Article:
The third movie for the Sony Pictures panel is RoboCop, a reboot of the RoboCop film from 1987. For those unfamiliar with Robocop, The 1987 film stars Peter Weller, a cop in the future, who is killed, but brought back to “life” within the confines of a robot, and is not supposed to retain any of his own memories, and dealing with the human factor versus the A.I. factor. The new film’s director is Jose Padilha, a director I am not too familiar with yet. The movie stars Joel Kinnaman as Alex Murphy/RoboCop. There are several big stars in the film as well, including Samuel L. Jackson, Gary Oldman, and Michael Keaton.
The panel opens up with a video featuring Samuel L. Jackson, who plays Pat Novak, an over-the-top news reporter in the film. In this clip he discusses, in a rather biased way, the benefits of a robotic police force. We learn through his “report”, that the robotic policing has already been used by the U.S. military, and shows an example in the Middle East. The people being “investigated” by the robots appeared terrified, but the news reporter refers to them as accepting the robots with open arms. The clip continues discussing the benefits of the robotic force, until the feed is cut by the film’s Pentagon.
The moderator then introduces the Robocop panel, director Jose Padilha, Joel Kinnaman, Abbie Cornish as Murphy’s wife, Samuel L. Jackson, and Michael Keaton as Raymond Sellars.
The moderator asks Jose Padilha why he would want to remake such a “beloved” film. His response is simply, “because it is a beloved film”. He elaborates, explaining that they took the concept of the movie, and brought it to present day. He discusses the use of the robots used as soldiers. The moderator then asks about the morality and human rights versus robots. Padilha explains his thoughts on the film, and how he thinks that as in his film, reality will begin with robotic soldiers being used abroad, then brought home once Americans would accept robot soldiers.
Moving on to Michael Keaton, the moderator asks if his character, Raymond Sellars believes in what his character is doing. Keaton feels that his character does believe that what he is doing is, “basically right”. He calls his character a “pragmatic”, living in the world he has to.
The moderator then asks Samuel L. Jackson about his character, and the realistic feel to his character. Samuel reveals his character will do anything to get his opinion across.
Robocop himself then is asked about how difficult it was playing his character. Joel Kinnaman reveals some difference between the original and this film, and that in this film, Murphy doesn’t truly die, but is “amputated from the throat down pretty much”. Joel further discusses Alex Murphy’s internal struggle between his own humanity and the artificial intelligence of the robotic part of him, which he felt was the most difficult part.
Moving down to Abbie Cornish, the moderator asks about the love story behind her character and Alex Murphy. She discusses the emotions shared with Alex Murphy after his transformation.
We get some more footage for the film, which shows some of the assembling of RoboCop from Alex Murphy, and how the extent of his injuries prevented him from having a meaningful life without the transformation.
Joel Kinnaman discusses his trying to act with the Robocop visor on. He explains that for most social interactions, the visor is up, making it easier to act. He talks about a few scenes where he has to show emotion with the visor down, and how he had to work on his “frown” to portray emotions with half his face covered.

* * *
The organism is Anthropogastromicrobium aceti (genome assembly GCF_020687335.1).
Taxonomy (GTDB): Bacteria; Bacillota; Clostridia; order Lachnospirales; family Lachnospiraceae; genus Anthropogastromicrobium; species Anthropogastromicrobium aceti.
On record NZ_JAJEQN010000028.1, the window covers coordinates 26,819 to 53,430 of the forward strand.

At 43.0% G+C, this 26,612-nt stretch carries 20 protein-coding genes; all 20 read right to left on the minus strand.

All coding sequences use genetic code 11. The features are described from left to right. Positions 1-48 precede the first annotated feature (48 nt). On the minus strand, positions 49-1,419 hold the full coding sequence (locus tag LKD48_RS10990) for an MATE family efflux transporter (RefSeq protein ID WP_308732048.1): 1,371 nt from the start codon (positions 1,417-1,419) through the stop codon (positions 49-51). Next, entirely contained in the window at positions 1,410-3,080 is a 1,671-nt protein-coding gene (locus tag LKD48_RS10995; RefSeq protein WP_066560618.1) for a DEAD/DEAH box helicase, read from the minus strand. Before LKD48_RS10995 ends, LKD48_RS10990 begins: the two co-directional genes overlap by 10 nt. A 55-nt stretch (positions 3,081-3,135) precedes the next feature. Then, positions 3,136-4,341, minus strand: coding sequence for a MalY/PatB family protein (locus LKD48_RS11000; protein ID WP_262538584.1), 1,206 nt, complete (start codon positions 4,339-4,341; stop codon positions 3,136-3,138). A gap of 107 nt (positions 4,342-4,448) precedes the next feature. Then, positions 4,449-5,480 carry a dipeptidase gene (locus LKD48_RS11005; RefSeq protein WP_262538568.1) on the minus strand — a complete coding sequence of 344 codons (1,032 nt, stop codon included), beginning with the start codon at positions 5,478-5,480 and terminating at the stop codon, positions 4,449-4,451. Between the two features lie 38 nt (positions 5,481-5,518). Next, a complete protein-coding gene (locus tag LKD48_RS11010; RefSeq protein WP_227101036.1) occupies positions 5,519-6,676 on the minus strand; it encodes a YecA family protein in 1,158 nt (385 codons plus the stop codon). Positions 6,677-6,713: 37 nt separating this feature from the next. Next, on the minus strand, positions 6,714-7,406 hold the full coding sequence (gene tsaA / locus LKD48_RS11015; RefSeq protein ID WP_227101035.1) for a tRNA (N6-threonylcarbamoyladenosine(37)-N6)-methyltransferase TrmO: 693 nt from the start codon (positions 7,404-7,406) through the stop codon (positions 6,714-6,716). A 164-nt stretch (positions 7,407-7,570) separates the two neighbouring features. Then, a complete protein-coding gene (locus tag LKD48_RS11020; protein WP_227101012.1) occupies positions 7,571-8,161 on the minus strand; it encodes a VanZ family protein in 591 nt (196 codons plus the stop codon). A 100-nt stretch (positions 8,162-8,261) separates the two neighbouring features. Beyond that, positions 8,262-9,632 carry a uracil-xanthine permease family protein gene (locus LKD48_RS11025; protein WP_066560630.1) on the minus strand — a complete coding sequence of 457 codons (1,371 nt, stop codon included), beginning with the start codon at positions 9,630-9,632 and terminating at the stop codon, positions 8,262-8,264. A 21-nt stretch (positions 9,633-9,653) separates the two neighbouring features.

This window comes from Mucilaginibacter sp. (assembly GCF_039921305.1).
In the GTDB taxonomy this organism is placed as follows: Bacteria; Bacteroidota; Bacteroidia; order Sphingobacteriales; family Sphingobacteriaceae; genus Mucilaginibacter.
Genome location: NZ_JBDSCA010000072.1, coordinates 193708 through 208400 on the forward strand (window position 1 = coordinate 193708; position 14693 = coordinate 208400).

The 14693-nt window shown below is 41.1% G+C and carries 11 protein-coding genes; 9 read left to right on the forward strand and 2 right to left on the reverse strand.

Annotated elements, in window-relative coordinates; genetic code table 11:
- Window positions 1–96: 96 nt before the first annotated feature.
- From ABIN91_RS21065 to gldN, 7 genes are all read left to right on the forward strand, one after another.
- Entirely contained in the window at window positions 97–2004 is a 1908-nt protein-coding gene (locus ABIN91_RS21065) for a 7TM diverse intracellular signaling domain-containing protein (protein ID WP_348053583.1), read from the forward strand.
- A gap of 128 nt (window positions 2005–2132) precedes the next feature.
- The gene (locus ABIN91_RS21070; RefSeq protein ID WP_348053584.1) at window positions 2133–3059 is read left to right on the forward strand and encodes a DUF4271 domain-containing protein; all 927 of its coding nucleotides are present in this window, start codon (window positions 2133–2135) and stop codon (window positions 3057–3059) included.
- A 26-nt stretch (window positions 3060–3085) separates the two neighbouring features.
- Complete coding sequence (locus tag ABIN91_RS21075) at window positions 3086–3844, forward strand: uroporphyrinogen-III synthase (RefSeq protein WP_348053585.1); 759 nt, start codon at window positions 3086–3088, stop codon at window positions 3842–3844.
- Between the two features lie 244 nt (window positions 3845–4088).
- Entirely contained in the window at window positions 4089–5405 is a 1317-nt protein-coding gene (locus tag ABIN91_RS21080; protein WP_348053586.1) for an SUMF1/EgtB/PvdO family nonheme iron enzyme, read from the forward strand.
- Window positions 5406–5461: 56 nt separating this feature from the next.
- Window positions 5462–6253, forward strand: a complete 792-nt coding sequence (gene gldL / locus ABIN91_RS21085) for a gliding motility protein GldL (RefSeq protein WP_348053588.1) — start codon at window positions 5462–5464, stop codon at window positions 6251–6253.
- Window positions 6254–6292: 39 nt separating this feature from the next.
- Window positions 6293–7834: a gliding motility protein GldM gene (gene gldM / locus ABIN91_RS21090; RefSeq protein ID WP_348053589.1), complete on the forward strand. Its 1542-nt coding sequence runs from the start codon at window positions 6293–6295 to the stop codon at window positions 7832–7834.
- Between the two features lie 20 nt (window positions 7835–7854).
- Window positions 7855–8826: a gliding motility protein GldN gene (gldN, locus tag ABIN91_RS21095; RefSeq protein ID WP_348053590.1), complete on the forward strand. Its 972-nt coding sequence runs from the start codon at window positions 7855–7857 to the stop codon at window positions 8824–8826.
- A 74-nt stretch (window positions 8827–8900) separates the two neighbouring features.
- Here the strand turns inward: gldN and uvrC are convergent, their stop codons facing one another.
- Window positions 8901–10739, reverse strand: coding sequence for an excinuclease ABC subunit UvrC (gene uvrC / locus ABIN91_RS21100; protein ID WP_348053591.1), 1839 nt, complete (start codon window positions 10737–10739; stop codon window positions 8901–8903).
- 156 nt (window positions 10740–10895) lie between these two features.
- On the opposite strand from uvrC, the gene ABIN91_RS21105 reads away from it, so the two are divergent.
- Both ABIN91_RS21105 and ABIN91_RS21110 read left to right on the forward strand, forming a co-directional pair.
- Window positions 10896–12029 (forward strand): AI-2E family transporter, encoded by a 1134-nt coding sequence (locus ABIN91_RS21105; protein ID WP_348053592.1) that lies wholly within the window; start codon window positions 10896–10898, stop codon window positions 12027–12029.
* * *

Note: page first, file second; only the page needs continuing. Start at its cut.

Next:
The panel then moves into audience questions, the first asking about using robots as a police force. Jose Padilha discusses the societal impact of using robots as peacekeepers, and how the blame from mistakes made by the robot is more of a gray area, and who is at fault. He also discusses news media, and how Novak’s character parodies present day media.
Another audience question asks a comparison question, between the original in this movie. In the original, when Alex is being transferred to the Robocop body, they discuss keeping or removing his arm. In this trailer, we see that he still has a human hand, and the question asks if this was an intentional move in the film, and relating to the original movie. Jose Padilha says that wasn’t an inspiration, but explains the reasoning behind keeping the hand. Evidently, in the futuristic society of Robocop, robots are not allowed to “pull the trigger” domestically in America. This is the reason for the need for the human hand–it can pull the trigger.
The second question asks the similarities between the old and new film, and asks why people would want to see this film. Samuel L. Jackson fields the second part of this question rather bluntly with, “The trailer you just saw”. He elaborates, that he feels that the trailer is the only tool they have to make people see the movie, but it sure came off “Samuel L. Jackson-esce”.
There are a few more questions, such as asking Michael Keaton’s character’s personality, to which Keaton seems to explain as a fairly “normal” guy, but with high ambitions.
The final question asks about technology being feared, or if people are the thing to be feared. Jose Padilha fields this question, putting the blame on humanity rather than the devices made by humans. He also talks about the blend of technology and machine. The panel wraps up, and up next we have The Amazing Spider-Man 2 panel up next! You can continue on to that panel review here.
The film is set to release on February 7, 2014. Here is a trailer of the new Robocop if you haven’t seen it yet: